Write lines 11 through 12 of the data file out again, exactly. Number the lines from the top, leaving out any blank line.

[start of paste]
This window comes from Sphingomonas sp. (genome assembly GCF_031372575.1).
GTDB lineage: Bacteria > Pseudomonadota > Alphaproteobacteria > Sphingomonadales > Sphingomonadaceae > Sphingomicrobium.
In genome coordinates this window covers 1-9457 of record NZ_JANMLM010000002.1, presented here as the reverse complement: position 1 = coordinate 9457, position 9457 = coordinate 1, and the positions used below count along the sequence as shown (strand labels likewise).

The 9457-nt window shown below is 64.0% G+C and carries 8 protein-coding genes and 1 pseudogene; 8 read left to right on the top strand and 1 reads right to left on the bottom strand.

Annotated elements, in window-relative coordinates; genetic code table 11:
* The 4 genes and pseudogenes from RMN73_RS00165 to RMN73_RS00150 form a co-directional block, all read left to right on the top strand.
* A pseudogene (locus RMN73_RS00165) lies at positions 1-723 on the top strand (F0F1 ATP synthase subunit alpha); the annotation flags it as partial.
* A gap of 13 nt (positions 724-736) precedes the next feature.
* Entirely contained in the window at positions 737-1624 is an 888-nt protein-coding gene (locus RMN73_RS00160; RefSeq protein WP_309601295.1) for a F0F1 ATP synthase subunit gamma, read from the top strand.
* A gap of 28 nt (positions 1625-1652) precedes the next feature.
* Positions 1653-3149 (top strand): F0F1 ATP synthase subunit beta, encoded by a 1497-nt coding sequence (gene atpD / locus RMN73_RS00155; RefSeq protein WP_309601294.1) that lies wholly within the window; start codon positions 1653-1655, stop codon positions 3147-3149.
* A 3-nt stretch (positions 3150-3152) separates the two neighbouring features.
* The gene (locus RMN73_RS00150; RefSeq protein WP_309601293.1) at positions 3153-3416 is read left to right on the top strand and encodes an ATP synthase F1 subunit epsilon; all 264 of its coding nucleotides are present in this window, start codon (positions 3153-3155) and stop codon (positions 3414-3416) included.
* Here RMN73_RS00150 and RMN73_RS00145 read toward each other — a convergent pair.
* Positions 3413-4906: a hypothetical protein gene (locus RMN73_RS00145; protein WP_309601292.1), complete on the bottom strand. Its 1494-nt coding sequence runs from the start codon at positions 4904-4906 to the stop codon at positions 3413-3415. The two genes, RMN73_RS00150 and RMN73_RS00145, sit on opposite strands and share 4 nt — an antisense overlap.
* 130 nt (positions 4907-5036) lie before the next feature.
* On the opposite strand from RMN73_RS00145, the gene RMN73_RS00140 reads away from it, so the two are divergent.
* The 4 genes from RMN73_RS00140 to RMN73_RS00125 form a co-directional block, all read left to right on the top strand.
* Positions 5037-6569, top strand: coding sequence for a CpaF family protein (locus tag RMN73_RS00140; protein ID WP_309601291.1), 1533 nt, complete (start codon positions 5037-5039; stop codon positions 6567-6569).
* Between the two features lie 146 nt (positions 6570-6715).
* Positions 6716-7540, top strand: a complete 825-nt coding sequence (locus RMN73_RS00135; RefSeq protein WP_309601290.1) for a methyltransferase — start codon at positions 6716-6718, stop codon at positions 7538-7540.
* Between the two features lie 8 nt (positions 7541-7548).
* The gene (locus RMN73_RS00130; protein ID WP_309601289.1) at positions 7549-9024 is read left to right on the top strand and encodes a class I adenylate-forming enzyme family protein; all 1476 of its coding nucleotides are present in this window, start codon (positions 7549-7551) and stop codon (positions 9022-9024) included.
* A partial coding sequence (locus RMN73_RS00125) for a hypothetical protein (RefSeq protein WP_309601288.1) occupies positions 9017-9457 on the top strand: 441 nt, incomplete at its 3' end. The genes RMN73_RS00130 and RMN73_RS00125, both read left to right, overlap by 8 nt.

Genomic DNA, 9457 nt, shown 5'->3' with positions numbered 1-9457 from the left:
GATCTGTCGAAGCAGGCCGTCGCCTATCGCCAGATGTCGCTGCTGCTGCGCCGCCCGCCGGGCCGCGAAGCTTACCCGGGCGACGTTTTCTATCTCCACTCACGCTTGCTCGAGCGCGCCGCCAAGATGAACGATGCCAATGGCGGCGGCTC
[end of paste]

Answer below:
* Positions 1653-3149 (top strand): F0F1 ATP synthase subunit beta, encoded by a 1497-nt coding sequence (gene atpD / locus RMN73_RS00155; RefSeq protein WP_309601294.1) that lies wholly within the window; start codon positions 1653-1655, stop codon positions 3147-3149.
* A 3-nt stretch (positions 3150-3152) separates the two neighbouring features.